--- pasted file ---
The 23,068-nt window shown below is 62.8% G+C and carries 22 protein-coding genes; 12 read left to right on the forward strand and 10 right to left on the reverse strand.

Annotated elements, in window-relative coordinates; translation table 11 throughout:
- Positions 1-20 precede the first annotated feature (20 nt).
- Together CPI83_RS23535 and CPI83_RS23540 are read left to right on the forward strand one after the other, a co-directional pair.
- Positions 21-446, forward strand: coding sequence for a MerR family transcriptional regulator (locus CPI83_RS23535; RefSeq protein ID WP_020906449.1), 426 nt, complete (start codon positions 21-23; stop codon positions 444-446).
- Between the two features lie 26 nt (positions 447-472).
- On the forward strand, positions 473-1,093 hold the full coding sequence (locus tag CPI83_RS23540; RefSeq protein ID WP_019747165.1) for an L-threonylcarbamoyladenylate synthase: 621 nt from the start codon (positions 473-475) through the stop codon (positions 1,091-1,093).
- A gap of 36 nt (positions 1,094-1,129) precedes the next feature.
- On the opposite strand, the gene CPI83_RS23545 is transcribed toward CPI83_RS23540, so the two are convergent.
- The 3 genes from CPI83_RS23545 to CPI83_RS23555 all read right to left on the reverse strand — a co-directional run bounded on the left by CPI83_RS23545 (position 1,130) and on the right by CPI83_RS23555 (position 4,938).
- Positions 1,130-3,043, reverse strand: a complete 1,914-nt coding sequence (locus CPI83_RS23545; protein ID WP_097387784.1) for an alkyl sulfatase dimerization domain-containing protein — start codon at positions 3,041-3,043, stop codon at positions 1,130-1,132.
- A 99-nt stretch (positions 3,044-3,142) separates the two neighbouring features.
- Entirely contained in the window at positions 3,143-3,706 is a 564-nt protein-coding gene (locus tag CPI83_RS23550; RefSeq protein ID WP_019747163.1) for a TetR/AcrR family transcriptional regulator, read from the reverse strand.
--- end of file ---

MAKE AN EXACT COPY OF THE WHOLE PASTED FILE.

The 23,068-nt window shown below is 62.8% G+C and carries 22 protein-coding genes; 12 read left to right on the forward strand and 10 right to left on the reverse strand.

Annotated elements, in window-relative coordinates; translation table 11 throughout:
- Positions 1-20 precede the first annotated feature (20 nt).
- Together CPI83_RS23535 and CPI83_RS23540 are read left to right on the forward strand one after the other, a co-directional pair.
- Positions 21-446, forward strand: coding sequence for a MerR family transcriptional regulator (locus CPI83_RS23535; RefSeq protein ID WP_020906449.1), 426 nt, complete (start codon positions 21-23; stop codon positions 444-446).
- Between the two features lie 26 nt (positions 447-472).
- On the forward strand, positions 473-1,093 hold the full coding sequence (locus tag CPI83_RS23540; RefSeq protein ID WP_019747165.1) for an L-threonylcarbamoyladenylate synthase: 621 nt from the start codon (positions 473-475) through the stop codon (positions 1,091-1,093).
- A gap of 36 nt (positions 1,094-1,129) precedes the next feature.
- On the opposite strand, the gene CPI83_RS23545 is transcribed toward CPI83_RS23540, so the two are convergent.
- The 3 genes from CPI83_RS23545 to CPI83_RS23555 all read right to left on the reverse strand — a co-directional run bounded on the left by CPI83_RS23545 (position 1,130) and on the right by CPI83_RS23555 (position 4,938).
- Positions 1,130-3,043, reverse strand: a complete 1,914-nt coding sequence (locus CPI83_RS23545; protein ID WP_097387784.1) for an alkyl sulfatase dimerization domain-containing protein — start codon at positions 3,041-3,043, stop codon at positions 1,130-1,132.
- A 99-nt stretch (positions 3,044-3,142) separates the two neighbouring features.
- Entirely contained in the window at positions 3,143-3,706 is a 564-nt protein-coding gene (locus tag CPI83_RS23550; RefSeq protein ID WP_019747163.1) for a TetR/AcrR family transcriptional regulator, read from the reverse strand.